It's taken perhaps 12 hours of work over a couple of days to get all the monthly recurring bills that get paid and transfers setup. What's really important to me is seeing my primary checking account projected balance. And that is now recreated correctly.

    The only odd thing that occurred was on one of the four investment accounts the Value over Time graph for the last 12 months is wrong. Current value is okay, but the values of months last year are wrong. Unless someone knows how to troubleshoot this I can live with it as it would hopefully continue to show a correct monthly balance going forward.
  • Chris_QPW
    Chris_QPW Member ✭✭✭✭
    It sounds like you found the new option for “Simple Investing” instead of “Complete”.

    The idea around the simple investing mode is that there are people that are only concerned about the current amount of shares/cash in an account and not the full cost basis and such.  So what is being done is instead of downloading all the transactions while simple investing mode is on, it simply put in an “add/subtract shares” and “add/subtract cash” kinds of transactions.  This of course also means that from the point you start doing this there won’t be any history.  And the other thing it means is that instead of the register you see a “dashboard” of the securities/cash.
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  • PER
    PER Member ✭✭
    Chris, yes, it actually appears to be quite useful for me. Frankly its really a brokerage statement and data at the brokerage run on GainsKeeper which they use, and then it goes to the 1099 which I later import into TurboTax. Quicken's simple investing works better for someone with more mature accounts and needs to track overall net worth vs. every transaction. Quicken's record is secondary to the broker 1099.

    I still really like Quicken for the checking account register because frankly independent of whatever happens in four broker accounts it is the interaction between credit card spending, paying off fully each month those bills, and the checking account having sufficient funds coming in to retain appropriate liquidity. The checking account is where the rubber meets the road, so having a good picture on that key account is very helpful.

    I think I have a solution to remain a content Quicken user.
  • Chris_QPW
    Chris_QPW Member ✭✭✭✭
    Well now that I know that is what you found/want I thought of a solution to your question about the value over time report.

    You can turn this mode on in your old data file by first making sure this option is on: Edit -> Preferences -> Investment transactions -> Enable Simple Investing (positions-only).  And then going to the register and selecting the gear icon and then Account Details.  In there you will find that you can change the Tracking Method to "Simple - Positions Only".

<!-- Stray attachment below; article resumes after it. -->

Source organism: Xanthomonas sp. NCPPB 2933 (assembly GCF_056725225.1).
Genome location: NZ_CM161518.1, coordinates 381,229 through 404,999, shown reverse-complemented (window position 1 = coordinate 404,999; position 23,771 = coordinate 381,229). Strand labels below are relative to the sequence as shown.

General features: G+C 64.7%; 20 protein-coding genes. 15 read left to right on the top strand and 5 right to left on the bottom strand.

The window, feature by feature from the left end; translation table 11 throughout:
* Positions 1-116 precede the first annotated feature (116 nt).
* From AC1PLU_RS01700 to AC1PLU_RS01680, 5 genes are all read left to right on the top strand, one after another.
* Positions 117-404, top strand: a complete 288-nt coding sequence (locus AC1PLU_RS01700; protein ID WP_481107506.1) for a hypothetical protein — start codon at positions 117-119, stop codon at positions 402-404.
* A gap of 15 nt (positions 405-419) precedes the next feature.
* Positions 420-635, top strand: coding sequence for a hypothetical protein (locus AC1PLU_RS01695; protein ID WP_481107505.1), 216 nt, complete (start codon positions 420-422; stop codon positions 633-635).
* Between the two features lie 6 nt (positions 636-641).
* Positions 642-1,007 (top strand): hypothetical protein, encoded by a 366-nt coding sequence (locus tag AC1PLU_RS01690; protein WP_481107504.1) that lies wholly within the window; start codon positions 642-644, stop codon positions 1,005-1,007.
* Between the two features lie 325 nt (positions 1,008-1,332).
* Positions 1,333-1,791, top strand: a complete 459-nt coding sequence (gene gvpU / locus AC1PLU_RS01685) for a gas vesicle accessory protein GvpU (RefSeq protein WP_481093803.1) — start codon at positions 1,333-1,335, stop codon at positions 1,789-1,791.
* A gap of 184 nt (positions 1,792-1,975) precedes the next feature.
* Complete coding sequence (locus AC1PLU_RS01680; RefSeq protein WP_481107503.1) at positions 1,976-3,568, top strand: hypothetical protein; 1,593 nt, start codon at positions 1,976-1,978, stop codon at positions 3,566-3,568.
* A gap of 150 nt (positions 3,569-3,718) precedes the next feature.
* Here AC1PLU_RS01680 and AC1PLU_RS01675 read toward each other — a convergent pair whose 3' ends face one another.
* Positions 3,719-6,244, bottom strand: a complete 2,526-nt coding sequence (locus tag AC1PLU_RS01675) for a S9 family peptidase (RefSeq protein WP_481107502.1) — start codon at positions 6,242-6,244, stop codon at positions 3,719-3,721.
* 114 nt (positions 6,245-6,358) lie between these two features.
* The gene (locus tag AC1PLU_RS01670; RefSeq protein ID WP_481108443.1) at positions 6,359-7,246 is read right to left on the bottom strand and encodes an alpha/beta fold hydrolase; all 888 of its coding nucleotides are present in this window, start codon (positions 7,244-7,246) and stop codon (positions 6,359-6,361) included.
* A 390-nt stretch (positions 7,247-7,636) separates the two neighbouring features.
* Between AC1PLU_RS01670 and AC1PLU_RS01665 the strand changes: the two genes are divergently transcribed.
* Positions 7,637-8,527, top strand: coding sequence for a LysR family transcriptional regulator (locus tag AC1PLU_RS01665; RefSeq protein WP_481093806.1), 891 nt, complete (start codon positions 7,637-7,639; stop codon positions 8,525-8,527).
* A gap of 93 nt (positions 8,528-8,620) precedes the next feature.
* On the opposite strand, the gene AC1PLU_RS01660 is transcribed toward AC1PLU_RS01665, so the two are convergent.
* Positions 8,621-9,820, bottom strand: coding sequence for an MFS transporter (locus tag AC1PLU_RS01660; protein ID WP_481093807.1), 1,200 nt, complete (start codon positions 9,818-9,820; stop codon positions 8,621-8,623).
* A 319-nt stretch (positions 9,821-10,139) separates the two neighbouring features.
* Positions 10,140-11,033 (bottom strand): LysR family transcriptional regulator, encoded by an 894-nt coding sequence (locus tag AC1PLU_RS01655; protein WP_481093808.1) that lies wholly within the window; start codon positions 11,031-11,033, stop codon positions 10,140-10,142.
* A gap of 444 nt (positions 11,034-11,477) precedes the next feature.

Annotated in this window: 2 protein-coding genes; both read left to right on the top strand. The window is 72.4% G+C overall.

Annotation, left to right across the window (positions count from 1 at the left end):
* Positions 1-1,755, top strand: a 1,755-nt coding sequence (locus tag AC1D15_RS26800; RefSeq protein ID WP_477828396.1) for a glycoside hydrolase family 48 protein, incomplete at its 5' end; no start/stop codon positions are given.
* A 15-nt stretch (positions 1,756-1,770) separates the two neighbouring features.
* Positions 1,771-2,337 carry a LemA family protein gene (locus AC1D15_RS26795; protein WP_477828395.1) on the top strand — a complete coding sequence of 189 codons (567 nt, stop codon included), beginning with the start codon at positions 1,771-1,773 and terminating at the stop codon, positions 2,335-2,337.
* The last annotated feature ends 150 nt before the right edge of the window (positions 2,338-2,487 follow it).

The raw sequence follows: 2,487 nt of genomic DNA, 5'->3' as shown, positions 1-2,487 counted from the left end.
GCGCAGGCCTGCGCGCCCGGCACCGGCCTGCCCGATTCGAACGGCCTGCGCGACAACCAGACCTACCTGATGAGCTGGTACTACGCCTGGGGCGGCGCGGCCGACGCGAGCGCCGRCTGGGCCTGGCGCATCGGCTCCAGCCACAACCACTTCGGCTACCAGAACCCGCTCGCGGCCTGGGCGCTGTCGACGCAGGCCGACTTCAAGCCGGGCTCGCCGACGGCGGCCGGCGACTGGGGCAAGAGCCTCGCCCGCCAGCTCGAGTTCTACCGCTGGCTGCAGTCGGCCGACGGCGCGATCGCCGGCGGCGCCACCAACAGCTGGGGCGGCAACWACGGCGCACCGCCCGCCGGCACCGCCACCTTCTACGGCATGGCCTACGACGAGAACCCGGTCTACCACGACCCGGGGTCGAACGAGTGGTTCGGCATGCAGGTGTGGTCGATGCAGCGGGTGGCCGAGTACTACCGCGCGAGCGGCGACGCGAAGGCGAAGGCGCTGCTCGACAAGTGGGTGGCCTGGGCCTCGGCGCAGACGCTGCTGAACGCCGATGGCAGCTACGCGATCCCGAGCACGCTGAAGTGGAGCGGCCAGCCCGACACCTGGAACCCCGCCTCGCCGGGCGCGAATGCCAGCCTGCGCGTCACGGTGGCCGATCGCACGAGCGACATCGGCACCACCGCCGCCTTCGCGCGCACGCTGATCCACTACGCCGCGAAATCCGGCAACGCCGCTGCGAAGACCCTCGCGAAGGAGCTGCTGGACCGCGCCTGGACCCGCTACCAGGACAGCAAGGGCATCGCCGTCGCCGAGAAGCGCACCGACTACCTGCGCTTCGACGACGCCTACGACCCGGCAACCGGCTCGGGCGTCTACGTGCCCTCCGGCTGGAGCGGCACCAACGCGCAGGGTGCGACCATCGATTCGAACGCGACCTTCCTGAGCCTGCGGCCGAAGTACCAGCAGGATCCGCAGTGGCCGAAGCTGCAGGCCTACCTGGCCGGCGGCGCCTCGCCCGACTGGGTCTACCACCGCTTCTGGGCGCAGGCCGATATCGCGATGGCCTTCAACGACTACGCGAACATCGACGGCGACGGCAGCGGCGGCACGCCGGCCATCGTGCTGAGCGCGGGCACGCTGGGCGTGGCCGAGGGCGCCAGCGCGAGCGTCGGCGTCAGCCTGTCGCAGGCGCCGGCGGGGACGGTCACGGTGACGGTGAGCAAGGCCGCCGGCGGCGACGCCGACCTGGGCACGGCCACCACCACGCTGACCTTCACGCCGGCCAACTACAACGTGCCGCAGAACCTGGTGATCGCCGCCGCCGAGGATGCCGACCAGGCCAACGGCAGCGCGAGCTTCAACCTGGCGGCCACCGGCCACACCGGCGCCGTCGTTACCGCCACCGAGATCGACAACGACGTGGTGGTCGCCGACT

This will switch over and from now on only record the positions/cash transactions, but it won't delete the old "complete" transactions, so you past history will be there.  That will make the value over time report be correct.
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  • PER
    PER Member ✭✭
    Chris, thanks, switched a copy of the old file to simple investing and that did work. The file size is still 38Mb and I notice it is slower in closing the file than the file that I rebuilt last week from scratch using the simple investing choice (that is a 12Mb file). If I continue to use the old file, will I eventually hit a limit on the Qdata file size? Also for the new file built last week, only one of the four broker accounts had a flawed value over time chart for the past year. Anyway to fix that, or simply delete it and try to import it again?
  • Chris_QPW
    Chris_QPW Member ✭✭✭✭
    There isn't a "data file size limit".  My current data file is 142MB right now and I don't have any problems with it.  And others have even larger files. Quicken's main file is a database.  Databases in general don't read "everything" when requested they seek to the data they need.  Performance problems are more about "what is in this account" especially with investment accounts.  Maybe sometimes like "how many categories do you have", when people have thousands of them.

    There are some limits as documented here:
    https://www.quicken.com/support/size-or-capacity-limitations-quicken-data-file

    But in general people complain much more about performance long before they get even close to those limits.

    As for getting the history correct in the new data file.  You could switch temporarily to Complete mode and entering your own add/remove kind of transactions, but that would be a lot of work.  You could also export a QIF file and import it, but that would most likely bring you basically back to where you are in the original data file.